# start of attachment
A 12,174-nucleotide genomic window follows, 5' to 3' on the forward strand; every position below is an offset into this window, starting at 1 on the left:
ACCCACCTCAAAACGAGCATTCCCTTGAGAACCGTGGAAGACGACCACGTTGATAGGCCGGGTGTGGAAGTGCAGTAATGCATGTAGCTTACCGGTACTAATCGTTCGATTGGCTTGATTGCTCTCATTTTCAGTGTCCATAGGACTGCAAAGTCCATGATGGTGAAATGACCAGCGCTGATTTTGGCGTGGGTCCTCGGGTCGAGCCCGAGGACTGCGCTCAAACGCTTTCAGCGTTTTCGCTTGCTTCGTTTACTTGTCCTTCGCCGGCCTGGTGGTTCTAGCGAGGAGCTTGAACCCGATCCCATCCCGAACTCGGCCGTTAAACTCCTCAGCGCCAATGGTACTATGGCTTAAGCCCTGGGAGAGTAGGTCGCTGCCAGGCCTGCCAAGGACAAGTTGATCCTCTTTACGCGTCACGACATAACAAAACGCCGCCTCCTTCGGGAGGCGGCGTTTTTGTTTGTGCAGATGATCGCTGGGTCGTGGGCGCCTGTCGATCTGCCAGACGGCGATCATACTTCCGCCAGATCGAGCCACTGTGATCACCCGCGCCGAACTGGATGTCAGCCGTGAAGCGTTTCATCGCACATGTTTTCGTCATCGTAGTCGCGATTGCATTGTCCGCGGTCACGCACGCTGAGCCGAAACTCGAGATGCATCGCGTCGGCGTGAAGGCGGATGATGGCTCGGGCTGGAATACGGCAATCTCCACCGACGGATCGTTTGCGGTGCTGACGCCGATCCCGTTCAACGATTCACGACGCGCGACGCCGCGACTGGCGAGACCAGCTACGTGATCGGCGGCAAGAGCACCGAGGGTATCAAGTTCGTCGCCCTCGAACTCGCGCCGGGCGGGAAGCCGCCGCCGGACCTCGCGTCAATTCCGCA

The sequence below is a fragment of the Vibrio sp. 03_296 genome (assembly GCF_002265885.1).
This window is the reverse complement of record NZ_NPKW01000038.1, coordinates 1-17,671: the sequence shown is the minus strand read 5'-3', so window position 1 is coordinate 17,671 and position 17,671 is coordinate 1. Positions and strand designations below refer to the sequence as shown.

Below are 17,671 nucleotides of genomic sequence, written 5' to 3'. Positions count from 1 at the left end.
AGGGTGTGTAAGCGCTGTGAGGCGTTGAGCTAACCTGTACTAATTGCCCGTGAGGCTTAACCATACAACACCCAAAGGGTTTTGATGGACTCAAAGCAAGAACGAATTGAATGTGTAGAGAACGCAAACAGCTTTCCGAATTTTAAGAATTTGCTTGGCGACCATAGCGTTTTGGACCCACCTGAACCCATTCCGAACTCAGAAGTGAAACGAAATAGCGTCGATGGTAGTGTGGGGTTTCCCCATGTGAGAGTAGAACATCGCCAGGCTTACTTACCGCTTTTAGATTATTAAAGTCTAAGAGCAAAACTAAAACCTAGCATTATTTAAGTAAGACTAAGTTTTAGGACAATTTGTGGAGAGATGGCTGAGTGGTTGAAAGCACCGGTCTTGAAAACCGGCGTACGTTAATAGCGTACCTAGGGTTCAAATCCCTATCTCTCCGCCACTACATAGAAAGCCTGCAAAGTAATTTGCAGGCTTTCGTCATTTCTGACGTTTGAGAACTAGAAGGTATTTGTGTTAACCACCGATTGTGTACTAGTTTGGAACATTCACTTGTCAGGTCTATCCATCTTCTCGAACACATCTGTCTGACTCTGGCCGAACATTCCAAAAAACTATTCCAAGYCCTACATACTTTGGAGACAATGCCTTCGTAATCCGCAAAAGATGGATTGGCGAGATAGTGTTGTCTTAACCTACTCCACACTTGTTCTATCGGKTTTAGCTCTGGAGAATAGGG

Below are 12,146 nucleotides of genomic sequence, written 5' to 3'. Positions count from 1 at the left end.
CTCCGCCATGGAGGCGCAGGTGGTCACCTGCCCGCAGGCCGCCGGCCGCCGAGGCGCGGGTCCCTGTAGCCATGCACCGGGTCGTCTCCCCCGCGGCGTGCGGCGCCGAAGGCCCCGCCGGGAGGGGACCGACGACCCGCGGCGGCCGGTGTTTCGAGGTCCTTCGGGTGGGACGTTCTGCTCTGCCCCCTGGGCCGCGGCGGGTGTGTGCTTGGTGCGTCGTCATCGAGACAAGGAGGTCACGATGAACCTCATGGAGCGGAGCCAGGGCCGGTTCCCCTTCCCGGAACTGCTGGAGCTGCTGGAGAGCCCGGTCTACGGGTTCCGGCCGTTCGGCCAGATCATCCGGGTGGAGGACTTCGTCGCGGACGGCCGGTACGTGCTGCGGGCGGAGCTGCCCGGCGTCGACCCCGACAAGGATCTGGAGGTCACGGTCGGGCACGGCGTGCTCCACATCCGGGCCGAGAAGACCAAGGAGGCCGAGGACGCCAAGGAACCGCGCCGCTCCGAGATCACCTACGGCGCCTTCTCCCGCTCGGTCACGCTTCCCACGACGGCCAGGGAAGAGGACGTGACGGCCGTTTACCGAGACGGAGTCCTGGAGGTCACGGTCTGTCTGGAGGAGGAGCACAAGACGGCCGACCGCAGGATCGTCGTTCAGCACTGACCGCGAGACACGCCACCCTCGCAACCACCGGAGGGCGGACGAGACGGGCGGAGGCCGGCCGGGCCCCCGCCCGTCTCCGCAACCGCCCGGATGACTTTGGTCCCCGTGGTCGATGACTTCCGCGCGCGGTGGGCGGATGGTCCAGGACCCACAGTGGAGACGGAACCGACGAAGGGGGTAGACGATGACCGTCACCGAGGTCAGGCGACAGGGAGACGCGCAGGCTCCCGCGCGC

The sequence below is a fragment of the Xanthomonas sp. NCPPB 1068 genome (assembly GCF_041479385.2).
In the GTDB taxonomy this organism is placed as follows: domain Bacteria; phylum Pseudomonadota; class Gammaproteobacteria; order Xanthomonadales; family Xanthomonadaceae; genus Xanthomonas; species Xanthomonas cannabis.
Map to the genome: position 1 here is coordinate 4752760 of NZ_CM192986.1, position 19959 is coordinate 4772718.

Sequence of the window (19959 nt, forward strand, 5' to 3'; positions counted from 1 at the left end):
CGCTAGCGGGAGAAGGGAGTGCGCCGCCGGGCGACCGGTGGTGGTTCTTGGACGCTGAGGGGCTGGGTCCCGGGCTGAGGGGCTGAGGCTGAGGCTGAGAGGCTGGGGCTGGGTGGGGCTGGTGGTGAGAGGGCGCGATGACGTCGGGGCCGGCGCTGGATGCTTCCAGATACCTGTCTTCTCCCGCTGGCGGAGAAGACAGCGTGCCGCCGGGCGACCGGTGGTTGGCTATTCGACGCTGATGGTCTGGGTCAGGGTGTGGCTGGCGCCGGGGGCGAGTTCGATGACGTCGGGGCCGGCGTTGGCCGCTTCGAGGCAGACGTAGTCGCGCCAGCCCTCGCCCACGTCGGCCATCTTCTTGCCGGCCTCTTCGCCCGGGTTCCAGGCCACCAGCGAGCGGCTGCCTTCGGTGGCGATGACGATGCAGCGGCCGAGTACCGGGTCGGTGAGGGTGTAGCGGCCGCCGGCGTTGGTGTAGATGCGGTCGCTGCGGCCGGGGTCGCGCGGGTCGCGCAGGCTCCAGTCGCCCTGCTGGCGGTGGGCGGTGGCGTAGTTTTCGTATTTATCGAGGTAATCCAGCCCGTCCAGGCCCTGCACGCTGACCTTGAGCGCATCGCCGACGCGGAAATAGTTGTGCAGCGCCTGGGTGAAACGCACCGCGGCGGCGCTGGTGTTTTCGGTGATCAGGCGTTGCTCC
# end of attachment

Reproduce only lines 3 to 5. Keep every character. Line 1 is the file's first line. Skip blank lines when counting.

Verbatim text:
The sequence below is a fragment of the Vibrio sp. 03_296 genome (assembly GCF_002265885.1).
This window is the reverse complement of record NZ_NPKW01000038.1, coordinates 1-17,671: the sequence shown is the minus strand read 5'-3', so window position 1 is coordinate 17,671 and position 17,671 is coordinate 1. Positions and strand designations below refer to the sequence as shown.

Below are 17,671 nucleotides of genomic sequence, written 5' to 3'. Positions count from 1 at the left end.